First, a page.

Developers believe dormant wind farm projects ,valued at a combined $1 billion across the capital region, were set to be reawakened by the agreement on a renewable energy target last week.
After more than 18 months of deep uncertainty as the target was reviewed and lowered, 10 proposed wind farms in the Southern Tablelands now have a greater chance of being financed and built.
CWP Renewables managing director Alex Hewitt said the second stage of the company's Boco Rock wind farm, south of Cooma, was now expected to go ahead once the agreement from the Coalition and Labor for a national 33,000 gigawatt hours target passed the Senate.<!--StartFragment-->
"It's been frozen, as have other projects of ours," he said.
"We've dropped one or two projects in the portfolio, outside the ACT region, and we've also had to downsize the company a little.
"But with bipartisan support, financing will come."
Figures from the Clean Energy Council last year show nearby NSW projects either approved or in planning, together with the two announced solar farms in the ACT, would be worth about $32 million to the community during their construction phase and nearly $970 million combined across their operating lives. About 800 jobs would be required during construction.
Infigen Energy development general manager David Griffin said a degree of uncertainty remained until laws passed, but the company's Capital 2 wind farm and Capital solar farm – approved in 2011 and 2010 respectively for sites north of Bungendore were now expected to get the backing to move to construction.
Mr Griffin said the 33,000 GW/h target agreement provided no elation.
"It's very disappointing that it hasn't remained at 41 terawatt hours which was the position of both major parties prior to election – but having the 33 TW/h target does allow our projects to progress and quite a number of projects nationally will now be built," he said.<!--EndFragment-->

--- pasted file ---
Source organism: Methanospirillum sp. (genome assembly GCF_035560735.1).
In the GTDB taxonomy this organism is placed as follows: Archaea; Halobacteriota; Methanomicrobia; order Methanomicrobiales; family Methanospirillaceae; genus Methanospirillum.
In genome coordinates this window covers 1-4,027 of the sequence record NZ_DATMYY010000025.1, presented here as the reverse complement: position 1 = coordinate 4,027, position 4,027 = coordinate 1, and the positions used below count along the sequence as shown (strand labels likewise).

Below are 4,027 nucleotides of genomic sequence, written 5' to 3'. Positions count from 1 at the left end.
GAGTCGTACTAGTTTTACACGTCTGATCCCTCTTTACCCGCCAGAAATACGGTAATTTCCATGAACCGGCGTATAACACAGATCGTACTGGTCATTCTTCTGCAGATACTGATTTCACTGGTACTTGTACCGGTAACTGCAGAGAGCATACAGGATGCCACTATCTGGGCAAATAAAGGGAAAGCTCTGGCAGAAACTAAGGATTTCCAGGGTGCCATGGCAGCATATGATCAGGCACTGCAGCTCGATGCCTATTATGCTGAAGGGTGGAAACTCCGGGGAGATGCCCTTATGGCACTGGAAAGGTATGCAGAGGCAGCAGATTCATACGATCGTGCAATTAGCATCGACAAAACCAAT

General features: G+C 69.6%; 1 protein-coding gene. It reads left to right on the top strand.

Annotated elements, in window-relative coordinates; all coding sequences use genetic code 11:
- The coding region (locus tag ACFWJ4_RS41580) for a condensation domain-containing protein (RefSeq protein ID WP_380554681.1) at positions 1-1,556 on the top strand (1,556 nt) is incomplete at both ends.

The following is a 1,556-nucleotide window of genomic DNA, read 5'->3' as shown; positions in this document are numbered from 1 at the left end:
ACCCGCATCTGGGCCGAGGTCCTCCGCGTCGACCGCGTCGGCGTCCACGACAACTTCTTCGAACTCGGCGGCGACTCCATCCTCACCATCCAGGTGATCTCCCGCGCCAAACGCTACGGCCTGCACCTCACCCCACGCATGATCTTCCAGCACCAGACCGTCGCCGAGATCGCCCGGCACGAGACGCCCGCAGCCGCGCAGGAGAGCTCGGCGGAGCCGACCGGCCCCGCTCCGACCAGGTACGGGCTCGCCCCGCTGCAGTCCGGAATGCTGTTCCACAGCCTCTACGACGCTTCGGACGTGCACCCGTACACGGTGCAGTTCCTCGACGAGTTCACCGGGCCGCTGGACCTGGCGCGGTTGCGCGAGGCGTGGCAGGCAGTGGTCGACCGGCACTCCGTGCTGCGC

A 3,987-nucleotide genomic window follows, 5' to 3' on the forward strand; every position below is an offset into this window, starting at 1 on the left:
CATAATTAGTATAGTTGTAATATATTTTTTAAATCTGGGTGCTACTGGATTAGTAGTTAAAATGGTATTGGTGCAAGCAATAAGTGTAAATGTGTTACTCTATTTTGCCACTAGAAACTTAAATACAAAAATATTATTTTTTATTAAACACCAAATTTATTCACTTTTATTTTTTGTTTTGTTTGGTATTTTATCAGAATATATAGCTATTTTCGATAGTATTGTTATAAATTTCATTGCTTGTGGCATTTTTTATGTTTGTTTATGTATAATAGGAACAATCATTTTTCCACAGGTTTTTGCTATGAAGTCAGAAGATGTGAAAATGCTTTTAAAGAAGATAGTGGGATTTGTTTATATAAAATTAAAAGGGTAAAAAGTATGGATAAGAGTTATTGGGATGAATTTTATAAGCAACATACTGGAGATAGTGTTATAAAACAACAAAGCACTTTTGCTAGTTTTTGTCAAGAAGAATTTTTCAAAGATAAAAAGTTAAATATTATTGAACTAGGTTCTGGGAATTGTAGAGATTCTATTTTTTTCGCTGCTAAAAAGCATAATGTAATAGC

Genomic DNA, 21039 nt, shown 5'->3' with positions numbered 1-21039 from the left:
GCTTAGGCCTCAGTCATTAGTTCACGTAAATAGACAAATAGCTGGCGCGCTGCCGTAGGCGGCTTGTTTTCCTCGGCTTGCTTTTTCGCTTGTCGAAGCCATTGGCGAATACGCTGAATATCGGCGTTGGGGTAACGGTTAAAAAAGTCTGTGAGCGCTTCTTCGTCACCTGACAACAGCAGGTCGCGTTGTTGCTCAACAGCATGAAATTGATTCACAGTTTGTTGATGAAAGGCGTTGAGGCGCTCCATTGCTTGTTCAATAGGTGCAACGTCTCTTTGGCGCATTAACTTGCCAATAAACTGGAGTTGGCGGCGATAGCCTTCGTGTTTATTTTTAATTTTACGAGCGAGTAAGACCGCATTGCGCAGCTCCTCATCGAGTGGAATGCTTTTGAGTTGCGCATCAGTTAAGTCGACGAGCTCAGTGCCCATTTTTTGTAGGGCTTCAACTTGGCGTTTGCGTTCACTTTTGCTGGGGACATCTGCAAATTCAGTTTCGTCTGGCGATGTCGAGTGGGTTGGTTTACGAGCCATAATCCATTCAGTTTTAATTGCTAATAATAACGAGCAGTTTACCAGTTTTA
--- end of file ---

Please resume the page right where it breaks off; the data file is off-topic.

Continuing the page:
Almost all of the region's large-scale renewable energy projects not in construction – excluding those protected by an ACT government feed-in tariff – were found to be at risk of never being built last August.
The approved projects had a combined 740 megawatt capacity, triple the production power of the region's then-operational renewable projects.
A spokesman for Union Fenosa, which has plans to build two wind farms at Crookwell, said the RET certainty improved the outlook for renewables developments but did not guarantee the success of any individual project.
"Financial close for projects near Canberra will most likely be on the basis of winning a Feed-In-Tariff or a power purchase agreement with a retailer," he said.
Developers rejected the idea by some crossbench senators to block wind power out of a portion of the target in exchange for the senators' backing of the Coalition's plan to include the burning of native timber wood waste in the target.
The Labor and Greens have opposed the proposed inclusion of the burning in the creation of renewable energy certificates.